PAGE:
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Say the word, blessings, and our minds turn to the many ways God continually bestows good things. The more attentive we are, the more blessings we notice.

But in the Sermon on the Mount, Jesus described eight blessings that sound quite bizarre at first hearing. For example:

“You’re blessed when you’re at the end of your rope.” (Matthew 5:3a, MSG).




Surely his listeners blinked in astonishment and thought, There’s no happiness at the end of that rope!

Jesus continued. “With less of you there is more of God and his rule” (v. 3b, MSG). Some may have nodded in agreement at this statement, having experienced profoundly God’s help in time of trouble.

Others may have wondered, More of God sounds good, but if I’m still at the end of my rope, where’s the blessing?

At least a few probably misunderstood the word, blessed. It’s more than happiness; it’s deep down, untouchable contentment. No matter what might happen, the blessed person remains confident in his God, hopeful in his outlook, and peaceful in his spirit—despite the turmoil of circumstances.




In the ancient Greek of New Testament times, blessed was not a word spoken in sedate, pious tones. It was a shout of overflowing joy. And in the Be-Attitudes of Matthew 5:3-12, Jesus announced shout-worthy blessings—satisfying consequences of embracing God’s way of thinking and living.

“You ARE blessed,” Jesus taught (emphasis added). Notice he used present tense verbs. These statements were not hope-filled platitudes for the future; they expressed conditions for the present, available immediately.

Notice, too, that such overflowing joy is not procured through the acquisition of material goods or the experience of pleasure. King Solomon found that out long ago. He had it all, only to discover that everything was meaningless (Ecclesiastes 1:2). Countless others have tried the same route; each one has failed.

In the face of so much evidence, why do we expect self-indulgence to provide deep satisfaction?

On the other hand, Matthew 5:3-12 is just the beginning of blessing-instruction, presenting God’s guarantees for soul-happiness. If Jesus had preached another sermon of Be-Attitudes (Maybe he did!), our wise Savior/Teacher might have included these:


Blessed are the stretched and overwhelmed,

for they shall discover strength (Isaiah 41:10).




You probably know heroes of the faith who have proven: “God gives unexpected strength when unusual trials come” (Charles Spurgeon). That strength isn’t just for heroes; it’s available to us all.


Blessed are the disappointed,

for they shall be transformed (Romans 12:2, NLT).




As God leads us toward a new focus, a new perspective, we find our minds renewed and our spirits uplifted.


Blessed are the shaken,

for they shall experience the security

of the Lord, the Rock (Psalm 27:5).




Praise God he is reliable, immoveable, and firm! We can confidently depend upon him now and forever.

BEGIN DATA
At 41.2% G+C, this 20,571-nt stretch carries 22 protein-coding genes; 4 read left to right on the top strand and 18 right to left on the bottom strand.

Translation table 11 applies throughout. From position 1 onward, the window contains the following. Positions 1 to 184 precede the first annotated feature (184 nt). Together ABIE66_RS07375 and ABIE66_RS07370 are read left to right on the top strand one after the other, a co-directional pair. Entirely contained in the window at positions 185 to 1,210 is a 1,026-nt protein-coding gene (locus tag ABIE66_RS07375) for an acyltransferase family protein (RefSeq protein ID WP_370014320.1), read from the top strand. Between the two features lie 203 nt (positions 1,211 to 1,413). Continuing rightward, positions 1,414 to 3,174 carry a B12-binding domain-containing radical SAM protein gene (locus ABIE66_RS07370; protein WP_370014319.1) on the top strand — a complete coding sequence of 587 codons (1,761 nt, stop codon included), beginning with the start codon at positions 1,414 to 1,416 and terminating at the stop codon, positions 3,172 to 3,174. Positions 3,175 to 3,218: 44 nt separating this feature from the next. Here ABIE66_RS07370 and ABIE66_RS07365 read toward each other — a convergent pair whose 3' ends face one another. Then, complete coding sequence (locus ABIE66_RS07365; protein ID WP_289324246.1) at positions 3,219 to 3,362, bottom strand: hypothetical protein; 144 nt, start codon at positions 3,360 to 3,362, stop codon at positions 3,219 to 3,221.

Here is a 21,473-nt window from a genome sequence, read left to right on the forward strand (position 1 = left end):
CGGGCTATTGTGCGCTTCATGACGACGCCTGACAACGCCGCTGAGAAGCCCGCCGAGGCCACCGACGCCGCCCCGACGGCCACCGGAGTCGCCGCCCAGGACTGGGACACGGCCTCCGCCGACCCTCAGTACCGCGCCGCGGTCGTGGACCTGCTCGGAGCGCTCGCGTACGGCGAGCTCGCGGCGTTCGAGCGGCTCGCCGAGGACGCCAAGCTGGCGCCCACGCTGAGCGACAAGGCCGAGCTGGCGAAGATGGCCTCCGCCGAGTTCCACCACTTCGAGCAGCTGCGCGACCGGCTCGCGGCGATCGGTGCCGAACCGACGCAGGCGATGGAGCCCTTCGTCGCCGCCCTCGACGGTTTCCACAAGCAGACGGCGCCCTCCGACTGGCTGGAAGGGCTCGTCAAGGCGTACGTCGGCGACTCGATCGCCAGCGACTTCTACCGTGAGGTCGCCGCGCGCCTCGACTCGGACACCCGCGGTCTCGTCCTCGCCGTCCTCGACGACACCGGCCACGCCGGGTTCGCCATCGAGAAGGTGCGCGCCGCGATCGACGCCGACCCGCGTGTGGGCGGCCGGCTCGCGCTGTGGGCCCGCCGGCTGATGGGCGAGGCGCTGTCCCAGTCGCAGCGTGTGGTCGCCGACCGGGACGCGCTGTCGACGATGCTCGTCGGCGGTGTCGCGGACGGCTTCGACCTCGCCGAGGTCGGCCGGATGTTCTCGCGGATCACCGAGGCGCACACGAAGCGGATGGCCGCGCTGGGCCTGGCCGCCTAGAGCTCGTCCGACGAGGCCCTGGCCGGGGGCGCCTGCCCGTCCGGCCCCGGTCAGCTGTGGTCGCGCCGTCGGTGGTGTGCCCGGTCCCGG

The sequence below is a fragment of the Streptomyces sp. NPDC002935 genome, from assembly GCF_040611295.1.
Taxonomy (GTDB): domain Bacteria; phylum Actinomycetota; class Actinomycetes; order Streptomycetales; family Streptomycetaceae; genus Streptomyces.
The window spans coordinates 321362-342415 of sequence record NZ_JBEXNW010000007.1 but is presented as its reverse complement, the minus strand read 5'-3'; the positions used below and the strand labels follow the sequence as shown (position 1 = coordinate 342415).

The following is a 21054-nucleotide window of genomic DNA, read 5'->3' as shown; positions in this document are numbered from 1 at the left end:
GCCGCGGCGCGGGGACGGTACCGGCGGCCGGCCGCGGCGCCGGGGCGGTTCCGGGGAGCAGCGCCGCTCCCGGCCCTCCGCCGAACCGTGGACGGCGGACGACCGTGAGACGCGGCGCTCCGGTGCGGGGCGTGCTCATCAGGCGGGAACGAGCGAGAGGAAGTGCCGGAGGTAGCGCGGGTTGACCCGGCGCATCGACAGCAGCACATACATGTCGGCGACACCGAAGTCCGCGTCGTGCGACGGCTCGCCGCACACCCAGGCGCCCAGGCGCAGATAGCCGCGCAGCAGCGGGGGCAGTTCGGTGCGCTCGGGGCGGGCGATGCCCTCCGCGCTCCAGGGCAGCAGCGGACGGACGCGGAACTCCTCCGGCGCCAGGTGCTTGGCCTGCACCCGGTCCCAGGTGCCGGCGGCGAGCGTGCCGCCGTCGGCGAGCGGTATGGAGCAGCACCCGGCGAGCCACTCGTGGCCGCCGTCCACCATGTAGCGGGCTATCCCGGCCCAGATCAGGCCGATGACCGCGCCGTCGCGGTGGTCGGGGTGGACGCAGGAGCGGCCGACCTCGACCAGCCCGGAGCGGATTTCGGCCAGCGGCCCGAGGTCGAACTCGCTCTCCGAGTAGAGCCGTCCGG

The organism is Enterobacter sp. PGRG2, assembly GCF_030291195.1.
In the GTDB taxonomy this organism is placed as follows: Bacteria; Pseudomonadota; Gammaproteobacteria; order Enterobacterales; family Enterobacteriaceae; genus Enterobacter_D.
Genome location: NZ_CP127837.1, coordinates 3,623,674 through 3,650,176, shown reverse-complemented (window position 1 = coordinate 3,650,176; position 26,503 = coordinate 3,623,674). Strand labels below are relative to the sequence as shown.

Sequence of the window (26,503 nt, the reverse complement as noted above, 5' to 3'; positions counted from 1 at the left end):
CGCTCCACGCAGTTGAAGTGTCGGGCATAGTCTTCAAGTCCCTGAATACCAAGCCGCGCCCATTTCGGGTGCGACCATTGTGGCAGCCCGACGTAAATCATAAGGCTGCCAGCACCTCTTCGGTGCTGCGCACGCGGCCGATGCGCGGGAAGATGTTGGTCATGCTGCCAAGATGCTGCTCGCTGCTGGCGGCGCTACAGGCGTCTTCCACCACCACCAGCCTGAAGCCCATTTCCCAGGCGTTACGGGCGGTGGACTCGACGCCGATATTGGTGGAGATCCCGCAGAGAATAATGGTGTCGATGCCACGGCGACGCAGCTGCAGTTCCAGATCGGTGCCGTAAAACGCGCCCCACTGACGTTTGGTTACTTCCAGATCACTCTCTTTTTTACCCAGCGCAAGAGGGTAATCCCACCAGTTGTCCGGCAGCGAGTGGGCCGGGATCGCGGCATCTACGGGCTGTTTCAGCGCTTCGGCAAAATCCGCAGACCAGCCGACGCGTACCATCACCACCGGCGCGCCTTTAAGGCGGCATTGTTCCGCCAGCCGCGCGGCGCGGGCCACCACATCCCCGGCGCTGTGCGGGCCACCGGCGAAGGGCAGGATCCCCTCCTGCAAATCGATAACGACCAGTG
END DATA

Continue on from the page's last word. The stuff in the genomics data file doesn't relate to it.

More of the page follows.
Blessed are the confused,

for they shall receive wisdom (James 1:5).




God never turns away from a sincere heart seeking his guidance.


Blessed are those who celebrate God’s blessings–

even in the midst of difficulty–

for they shall find contentment in gratitude (Philippians 4:6-7).




We can follow the example of Jean Baptiste Alphonse Karr (1808-1890) who said, “Some people grumble that roses have thorns; I am grateful that thorns have roses.”

Know this, too: We can humbly and resolutely expect such blessings as these. God doesn’t make such promises lightly; He fulfills what he says:




“God is not a man, that he should lie,

nor a son of man, that he should change his mind.

Does he speak and then not act?

Does he promises and not fulfill?”

–Numbers 23:19 NIV


No indeed.

‘Care to give God a shout-out for joy (Psalm 95:1-3)?


(Art & photo credits:  www.askideas.com; http://www.lifemoreabundant.me; http://www.pinterest.com (5); http://www.flickr.com; http://www.pinterest.com.)


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Have you heard or read such statements as these?

  • Dream big! With God you can go as far as you can think or imagine.
  • Faith may not make things easy; but it does make them possible.
  • When God makes a promise he also makes a provision.

All three statements are valid IF the promises we’ve embraced coincide with God’s plan. If not, God may not be making that dream come true, or turning the unimaginable into possible, or making provision for a particular fulfillment.

That means the perfect wife or husband may not show up, the perfect job may not open up, the perfect family may not be delivered up, and the perfect ministry opportunity (in our view) may not match up with those making the choices.

What do we do when our dreams seem to be fading away like vapor?




We need to remember:


  1. God is not limited to our timeframe.


We know that, right?  Sometimes God requires a waiting period before making our dreams reality. The dream will be fulfilled—but in his time.  Scripture is full of examples of those who had to wait; we’ve considered them before:  Abraham, Jacob, Joseph, David—to name a few.

Eventually their dreams came true.  Abraham became a father, Jacob was blessed with twelve sons, Joseph  became prime minister of Egypt, and David, the king of Israel.

However, we’d be wise to hold onto our dreams with a light grip, as these same four patriarchs demonstrate:

  • Abraham saw the birth of only one son of promise, not exactly the nation God foretold.
  • The full extent of blessing promised to Jacob was not fulfilled until the birth of Jesus.